Design Engineering Inspection of the full-scale test vehicle for the Paraglider Landing System Program. A Design Engineering Inspection of the full-scale test vehicle (FSTV), with associated wing and hardware, for the Paraglider Landing System Program was held at North American's Space and Information Systems Division. This was the first such inspection under the new paraglider contract, NAS 9-1484. Under this contract, the two FSTVs were to be used solely to develop systems and techniques for wing deployment. As originally conceived, they were also to provide the means of evaluating flight performance and control characteristics during glide; but this objective was dropped to minimize cost and to simplify vehicle systems. The inspection resulted in 30 requests for alterations, most of them mandatory.
A Development Engineering Inspection of the tow test vehicle (TTV), its associated wings, hardware, and mock-up, for the Paraglider Landing System Program was held at North American's Space and Information Systems Division. The TTVs (the contract called for two) were manned vehicles to be flown with the wing predeployed to evaluate flight performance and control with particular emphasis on the landing maneuvers. The inspection resulted in 33 requests for alteration, 24 of them mandatory.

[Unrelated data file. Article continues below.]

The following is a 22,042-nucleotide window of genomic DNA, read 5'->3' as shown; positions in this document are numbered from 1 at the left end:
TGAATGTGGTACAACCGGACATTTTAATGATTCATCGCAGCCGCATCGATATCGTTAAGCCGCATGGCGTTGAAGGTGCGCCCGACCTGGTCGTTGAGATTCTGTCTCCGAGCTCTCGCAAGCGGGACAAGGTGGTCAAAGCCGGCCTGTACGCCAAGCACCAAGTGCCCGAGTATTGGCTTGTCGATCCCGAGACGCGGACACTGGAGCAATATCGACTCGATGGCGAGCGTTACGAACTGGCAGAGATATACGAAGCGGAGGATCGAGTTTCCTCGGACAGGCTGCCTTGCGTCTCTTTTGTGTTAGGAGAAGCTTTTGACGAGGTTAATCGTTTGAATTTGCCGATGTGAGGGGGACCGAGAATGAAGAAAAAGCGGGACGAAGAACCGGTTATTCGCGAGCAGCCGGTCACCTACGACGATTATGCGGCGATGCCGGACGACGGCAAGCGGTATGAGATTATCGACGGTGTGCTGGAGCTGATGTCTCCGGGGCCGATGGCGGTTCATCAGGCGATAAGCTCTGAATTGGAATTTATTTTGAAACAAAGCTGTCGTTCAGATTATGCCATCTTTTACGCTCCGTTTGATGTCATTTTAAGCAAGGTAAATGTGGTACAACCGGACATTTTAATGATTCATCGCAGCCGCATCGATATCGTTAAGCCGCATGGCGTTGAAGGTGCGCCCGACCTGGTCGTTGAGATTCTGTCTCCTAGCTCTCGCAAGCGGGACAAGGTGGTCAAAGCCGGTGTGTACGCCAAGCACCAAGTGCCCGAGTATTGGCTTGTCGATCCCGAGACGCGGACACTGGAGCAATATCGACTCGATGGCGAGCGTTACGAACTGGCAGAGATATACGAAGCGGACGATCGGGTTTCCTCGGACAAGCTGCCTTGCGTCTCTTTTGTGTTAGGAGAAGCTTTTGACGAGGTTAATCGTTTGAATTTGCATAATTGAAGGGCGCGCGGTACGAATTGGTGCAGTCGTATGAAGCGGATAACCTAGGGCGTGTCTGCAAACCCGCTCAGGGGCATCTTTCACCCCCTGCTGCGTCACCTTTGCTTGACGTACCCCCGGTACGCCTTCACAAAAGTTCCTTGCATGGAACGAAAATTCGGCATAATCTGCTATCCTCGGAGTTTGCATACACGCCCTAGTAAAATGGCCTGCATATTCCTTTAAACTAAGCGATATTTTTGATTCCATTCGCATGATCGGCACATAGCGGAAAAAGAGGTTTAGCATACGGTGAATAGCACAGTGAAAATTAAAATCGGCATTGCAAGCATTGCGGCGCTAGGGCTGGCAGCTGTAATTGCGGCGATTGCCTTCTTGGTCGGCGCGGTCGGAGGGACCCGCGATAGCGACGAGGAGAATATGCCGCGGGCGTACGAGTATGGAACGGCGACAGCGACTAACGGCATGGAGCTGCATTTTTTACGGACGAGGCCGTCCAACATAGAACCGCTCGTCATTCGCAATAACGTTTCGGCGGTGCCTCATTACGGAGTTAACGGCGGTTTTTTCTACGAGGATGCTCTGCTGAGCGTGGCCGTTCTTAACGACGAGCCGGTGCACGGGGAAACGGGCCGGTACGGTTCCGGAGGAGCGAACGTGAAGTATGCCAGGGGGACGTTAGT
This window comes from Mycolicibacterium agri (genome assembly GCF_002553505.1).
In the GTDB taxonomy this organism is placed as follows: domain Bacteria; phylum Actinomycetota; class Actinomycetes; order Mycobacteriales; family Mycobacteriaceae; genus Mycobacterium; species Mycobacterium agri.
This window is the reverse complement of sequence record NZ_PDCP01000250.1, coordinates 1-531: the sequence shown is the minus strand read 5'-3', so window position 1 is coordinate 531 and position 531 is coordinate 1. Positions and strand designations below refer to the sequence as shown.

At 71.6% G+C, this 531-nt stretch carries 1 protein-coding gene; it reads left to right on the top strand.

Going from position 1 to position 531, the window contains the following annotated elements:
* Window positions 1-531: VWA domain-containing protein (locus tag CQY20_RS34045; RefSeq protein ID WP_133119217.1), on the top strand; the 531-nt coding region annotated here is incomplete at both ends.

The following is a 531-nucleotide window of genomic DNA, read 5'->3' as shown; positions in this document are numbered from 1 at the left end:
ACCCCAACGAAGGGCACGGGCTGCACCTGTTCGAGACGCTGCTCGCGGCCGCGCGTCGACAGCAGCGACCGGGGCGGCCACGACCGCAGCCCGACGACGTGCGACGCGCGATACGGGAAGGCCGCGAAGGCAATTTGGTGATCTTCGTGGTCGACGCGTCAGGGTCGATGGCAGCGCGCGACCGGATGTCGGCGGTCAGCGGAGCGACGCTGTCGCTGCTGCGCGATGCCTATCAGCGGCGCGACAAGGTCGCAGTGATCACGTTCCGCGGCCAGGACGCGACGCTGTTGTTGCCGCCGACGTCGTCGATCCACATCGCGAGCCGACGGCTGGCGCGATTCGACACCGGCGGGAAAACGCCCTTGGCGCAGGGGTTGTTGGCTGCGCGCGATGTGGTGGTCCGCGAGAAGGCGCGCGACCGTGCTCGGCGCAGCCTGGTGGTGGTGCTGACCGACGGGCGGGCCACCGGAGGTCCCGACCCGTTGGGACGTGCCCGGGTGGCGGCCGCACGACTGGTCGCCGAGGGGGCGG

North American stopped its effort to retrofit the full-scale test vehicle (FSTV) to Gemini prototype paraglider deployment hardware. The contract for the Paraglider Landing System Program had provided for North American to incorporate Gemini equipment, insofar as possible, in the FSTV as it became available - this was the so-called retrofit. The decision to stop work on retrofit was made at a conference between North American and NASA on September 26; retrofit was deleted as a contract requirement on November 7 by Change Notice No. 5 to Contract NAS 9-1484.
North American completed work on the first full-scale prototype paraglider wing for the Paraglider Landing System Program and shipped it to Ames Research Center for wind tunnel tests. Test objectives were to determine the longitudinal aerodynamic characteristics, structural deflections, and spreader bar buckling limits of the full-scale wing. Testing ended October 28 but yielded very limited data. As a result, a second test of the full-scale wing was conducted from December 4 to December 9; this time all test objectives were met.